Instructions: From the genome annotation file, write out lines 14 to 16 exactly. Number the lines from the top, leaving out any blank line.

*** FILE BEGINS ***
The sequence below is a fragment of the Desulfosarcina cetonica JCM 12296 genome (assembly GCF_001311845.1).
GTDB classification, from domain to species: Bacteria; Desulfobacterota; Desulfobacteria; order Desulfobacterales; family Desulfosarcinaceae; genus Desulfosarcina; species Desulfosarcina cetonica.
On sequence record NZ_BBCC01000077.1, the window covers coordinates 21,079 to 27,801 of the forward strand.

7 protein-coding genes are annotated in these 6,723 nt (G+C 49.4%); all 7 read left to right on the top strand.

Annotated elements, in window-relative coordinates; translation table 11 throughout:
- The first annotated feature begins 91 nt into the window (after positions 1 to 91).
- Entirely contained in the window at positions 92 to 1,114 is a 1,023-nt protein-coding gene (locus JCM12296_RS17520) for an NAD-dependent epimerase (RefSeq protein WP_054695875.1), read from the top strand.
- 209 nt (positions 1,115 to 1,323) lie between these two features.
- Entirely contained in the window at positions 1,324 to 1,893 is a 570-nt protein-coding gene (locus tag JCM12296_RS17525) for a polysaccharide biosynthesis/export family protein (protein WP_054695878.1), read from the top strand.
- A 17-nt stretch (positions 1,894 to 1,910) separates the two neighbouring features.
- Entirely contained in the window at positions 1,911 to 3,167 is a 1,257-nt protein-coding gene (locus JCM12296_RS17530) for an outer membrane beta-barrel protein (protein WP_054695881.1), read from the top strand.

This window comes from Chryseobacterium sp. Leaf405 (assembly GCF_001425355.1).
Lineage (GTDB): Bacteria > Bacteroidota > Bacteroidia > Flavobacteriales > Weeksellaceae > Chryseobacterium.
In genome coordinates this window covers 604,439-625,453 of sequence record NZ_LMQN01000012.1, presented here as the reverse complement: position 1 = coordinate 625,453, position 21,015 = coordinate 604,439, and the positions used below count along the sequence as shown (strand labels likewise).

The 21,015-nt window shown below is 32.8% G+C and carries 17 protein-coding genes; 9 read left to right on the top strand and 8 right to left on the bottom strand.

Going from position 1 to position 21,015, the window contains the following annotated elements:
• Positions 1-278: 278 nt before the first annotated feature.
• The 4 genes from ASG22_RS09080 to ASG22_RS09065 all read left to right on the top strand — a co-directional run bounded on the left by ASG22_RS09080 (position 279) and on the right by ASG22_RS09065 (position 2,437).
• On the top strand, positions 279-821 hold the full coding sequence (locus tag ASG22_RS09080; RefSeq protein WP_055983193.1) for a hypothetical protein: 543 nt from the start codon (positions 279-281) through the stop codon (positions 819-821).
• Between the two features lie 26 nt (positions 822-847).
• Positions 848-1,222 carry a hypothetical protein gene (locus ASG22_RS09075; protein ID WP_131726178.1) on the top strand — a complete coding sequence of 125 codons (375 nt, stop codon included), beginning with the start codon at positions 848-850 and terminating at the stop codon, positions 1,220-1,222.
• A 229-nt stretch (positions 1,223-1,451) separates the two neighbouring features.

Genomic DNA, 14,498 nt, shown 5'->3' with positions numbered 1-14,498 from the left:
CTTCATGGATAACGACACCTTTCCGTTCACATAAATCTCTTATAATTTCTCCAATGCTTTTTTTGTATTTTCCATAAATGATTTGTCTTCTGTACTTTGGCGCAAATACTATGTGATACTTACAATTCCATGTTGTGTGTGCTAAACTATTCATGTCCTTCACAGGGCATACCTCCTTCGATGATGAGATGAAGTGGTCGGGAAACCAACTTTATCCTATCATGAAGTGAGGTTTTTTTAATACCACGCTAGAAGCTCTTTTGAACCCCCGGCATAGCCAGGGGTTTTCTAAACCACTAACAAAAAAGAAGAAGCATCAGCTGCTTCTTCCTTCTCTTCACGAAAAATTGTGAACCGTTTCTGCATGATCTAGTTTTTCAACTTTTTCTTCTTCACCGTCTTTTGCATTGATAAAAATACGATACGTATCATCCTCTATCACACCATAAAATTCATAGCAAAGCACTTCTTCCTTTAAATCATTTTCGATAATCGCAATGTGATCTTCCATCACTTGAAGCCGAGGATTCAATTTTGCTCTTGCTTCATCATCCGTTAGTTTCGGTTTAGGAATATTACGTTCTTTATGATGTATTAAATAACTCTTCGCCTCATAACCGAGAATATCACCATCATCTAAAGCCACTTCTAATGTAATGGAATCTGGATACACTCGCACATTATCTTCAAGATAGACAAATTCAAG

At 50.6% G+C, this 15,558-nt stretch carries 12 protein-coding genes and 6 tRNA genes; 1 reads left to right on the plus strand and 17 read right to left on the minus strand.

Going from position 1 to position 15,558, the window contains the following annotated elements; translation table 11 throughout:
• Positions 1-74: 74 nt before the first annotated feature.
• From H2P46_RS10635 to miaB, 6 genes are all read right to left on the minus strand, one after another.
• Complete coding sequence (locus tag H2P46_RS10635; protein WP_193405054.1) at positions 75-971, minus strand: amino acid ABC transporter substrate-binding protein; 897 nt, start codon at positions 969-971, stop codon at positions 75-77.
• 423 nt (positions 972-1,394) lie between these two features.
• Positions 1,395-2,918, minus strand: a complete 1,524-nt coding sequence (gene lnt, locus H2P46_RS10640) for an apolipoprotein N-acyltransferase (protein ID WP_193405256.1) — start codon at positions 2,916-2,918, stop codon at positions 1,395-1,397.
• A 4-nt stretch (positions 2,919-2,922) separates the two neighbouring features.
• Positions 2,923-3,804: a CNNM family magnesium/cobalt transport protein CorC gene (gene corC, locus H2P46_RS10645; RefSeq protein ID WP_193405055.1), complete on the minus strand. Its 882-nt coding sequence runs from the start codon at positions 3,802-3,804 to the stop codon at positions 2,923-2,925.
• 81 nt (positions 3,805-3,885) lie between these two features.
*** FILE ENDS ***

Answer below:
In genome coordinates this window covers 604,439-625,453 of sequence record NZ_LMQN01000012.1, presented here as the reverse complement: position 1 = coordinate 625,453, position 21,015 = coordinate 604,439, and the positions used below count along the sequence as shown (strand labels likewise).

The 21,015-nt window shown below is 32.8% G+C and carries 17 protein-coding genes; 9 read left to right on the top strand and 8 right to left on the bottom strand.

Going from position 1 to position 21,015, the window contains the following annotated elements: